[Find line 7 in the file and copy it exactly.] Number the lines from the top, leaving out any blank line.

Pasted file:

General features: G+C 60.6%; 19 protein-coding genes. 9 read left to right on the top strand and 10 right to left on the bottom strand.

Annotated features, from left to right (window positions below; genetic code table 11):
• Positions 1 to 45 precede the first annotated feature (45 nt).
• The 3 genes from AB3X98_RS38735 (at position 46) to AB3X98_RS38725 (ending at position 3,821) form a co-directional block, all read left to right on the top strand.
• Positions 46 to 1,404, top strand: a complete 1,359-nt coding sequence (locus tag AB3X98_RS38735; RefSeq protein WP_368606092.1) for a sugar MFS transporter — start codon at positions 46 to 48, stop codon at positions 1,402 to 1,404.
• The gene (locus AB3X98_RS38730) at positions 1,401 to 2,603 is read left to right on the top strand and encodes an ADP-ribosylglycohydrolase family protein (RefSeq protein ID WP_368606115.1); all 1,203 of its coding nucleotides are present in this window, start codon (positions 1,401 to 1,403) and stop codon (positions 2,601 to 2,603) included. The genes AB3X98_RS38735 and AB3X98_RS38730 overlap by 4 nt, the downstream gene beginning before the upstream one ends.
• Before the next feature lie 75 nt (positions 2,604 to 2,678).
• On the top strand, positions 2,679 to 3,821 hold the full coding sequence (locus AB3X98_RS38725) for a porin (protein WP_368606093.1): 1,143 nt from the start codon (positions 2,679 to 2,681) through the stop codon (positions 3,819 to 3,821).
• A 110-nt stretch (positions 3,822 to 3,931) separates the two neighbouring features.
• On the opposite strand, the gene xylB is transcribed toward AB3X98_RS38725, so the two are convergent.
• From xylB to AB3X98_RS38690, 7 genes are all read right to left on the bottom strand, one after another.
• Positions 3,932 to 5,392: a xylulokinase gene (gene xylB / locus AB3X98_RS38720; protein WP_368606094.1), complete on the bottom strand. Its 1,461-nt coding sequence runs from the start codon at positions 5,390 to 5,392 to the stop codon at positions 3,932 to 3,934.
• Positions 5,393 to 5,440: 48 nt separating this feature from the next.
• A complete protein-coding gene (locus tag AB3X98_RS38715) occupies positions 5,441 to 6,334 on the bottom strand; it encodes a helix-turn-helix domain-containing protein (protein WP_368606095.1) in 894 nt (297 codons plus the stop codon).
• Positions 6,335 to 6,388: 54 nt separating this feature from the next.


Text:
• Before the next feature lie 75 nt (positions 2,604 to 2,678).